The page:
http://gatewaypundit.blogspot.com/2006/08/ny-times-hezbollah-photo-dust-up.html

I mean, just wait until the 2008 election and look at the captions selected for the Democratic candidates and compare them to the captions for the Republican candidates.

bk

Does anyone know whether this study has managed to solve the problem of biased self-selection in the sampling? After all, how do you get together a control group of comparably seriously depressed people and follow them while NOT treating them with some sort of SRI?

bk

The ACSH? Let's recall that he who pays the piper calls the tune.

In case anyone is interested in the American Council on Science and Health, don't go look at their web site to find out who funds them. If that information is included on their web site, it's been quite cleverly concealed. To hear them tell it, it's just a group of concerned scientists forming the best of unbiased judgements about science and public health issues.

A tiny bit more digging reveals that it's primarily funded by the industry groups it defends. Doesn't mean they are wrong, but it sure does light my caveat emptor bulb.

c35

I know quite a bit about this. First to get FDA approved, these companies need to run double-blind placebo controlled trials -- so there are no self selection problems. These are well run RCTs.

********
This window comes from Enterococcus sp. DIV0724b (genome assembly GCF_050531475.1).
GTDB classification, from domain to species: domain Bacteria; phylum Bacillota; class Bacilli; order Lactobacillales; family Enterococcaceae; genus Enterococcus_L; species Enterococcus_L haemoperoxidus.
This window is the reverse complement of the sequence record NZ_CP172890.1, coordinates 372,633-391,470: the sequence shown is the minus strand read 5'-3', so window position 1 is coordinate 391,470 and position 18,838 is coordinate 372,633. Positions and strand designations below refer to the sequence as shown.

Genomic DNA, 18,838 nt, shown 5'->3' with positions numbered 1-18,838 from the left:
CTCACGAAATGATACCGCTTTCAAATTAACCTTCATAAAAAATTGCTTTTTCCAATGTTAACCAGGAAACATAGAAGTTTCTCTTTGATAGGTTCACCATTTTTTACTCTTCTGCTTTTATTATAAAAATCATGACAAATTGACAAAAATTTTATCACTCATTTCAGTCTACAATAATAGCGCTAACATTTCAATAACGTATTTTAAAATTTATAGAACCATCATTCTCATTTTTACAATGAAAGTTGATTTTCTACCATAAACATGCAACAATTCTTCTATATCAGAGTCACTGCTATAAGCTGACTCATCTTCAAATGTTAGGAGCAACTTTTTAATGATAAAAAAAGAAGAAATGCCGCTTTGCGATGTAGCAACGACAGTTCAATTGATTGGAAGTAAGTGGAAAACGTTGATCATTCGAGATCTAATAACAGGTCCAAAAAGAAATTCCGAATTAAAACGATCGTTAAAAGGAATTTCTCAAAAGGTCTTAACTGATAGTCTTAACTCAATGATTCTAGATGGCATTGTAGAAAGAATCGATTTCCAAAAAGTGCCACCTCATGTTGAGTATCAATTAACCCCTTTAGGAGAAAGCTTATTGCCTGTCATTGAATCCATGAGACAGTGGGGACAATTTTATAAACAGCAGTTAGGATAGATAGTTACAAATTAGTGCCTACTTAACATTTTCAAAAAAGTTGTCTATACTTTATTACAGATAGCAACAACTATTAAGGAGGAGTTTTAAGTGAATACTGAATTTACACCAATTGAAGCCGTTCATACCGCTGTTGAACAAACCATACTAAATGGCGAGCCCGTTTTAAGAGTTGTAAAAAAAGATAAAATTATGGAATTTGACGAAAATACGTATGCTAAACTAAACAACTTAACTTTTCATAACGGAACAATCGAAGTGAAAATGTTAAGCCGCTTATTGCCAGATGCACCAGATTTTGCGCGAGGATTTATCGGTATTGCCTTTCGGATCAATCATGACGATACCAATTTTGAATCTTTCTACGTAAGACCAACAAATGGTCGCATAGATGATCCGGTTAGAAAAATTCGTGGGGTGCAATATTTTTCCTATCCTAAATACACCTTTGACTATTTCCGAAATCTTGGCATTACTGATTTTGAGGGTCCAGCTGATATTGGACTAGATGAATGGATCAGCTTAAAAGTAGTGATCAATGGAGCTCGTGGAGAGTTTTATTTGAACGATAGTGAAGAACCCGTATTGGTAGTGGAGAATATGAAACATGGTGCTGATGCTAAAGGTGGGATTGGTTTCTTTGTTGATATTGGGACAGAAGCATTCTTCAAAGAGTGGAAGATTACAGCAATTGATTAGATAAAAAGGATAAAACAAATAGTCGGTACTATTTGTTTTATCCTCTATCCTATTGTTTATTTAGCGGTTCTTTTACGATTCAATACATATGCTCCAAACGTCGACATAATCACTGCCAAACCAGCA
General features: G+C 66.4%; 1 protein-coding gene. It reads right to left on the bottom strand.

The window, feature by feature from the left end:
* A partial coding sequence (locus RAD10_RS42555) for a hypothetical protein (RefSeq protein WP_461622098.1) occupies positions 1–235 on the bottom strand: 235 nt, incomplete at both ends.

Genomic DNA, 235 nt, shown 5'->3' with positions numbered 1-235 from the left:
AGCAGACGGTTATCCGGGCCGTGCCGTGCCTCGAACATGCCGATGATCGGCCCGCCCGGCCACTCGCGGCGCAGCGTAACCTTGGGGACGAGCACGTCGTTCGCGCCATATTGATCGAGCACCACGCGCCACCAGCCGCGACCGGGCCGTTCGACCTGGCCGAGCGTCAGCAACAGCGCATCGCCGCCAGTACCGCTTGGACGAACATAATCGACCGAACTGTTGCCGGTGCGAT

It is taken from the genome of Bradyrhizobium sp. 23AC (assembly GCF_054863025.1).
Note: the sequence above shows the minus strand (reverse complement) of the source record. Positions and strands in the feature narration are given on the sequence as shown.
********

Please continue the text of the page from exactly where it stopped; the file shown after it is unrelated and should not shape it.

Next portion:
Second in BOTH arms (placebo & antidepressants) do you know how many suicide in non-adults were observed in the FDA trials with a few thousand patients? ZERO. That's right, zero.

Suicide is a rare event. So instead of using suicide as an outcome, these studies use "Suicidality" or "Suicidal thoughts" as an outcome. There is very little literature on how good a proxy "suicidal thoughts" are for suicide itself.

So the WSJ headline is more correct -- suicidal thoughts is the clinical outcome measured. In theory Suicidal thoughts are correlated to "suicide risks" (from the NYT headline) but there is very little data that actual shows that's true! Therefore the NYT headline is more sensational -- which is what good headline should be. But it should also be true. There isn't enough data to declare the NYT headline is true.

The WSJ headline is also more descriptive in that the differences in suicidal thoughts between the treatment and control groups shrink with age.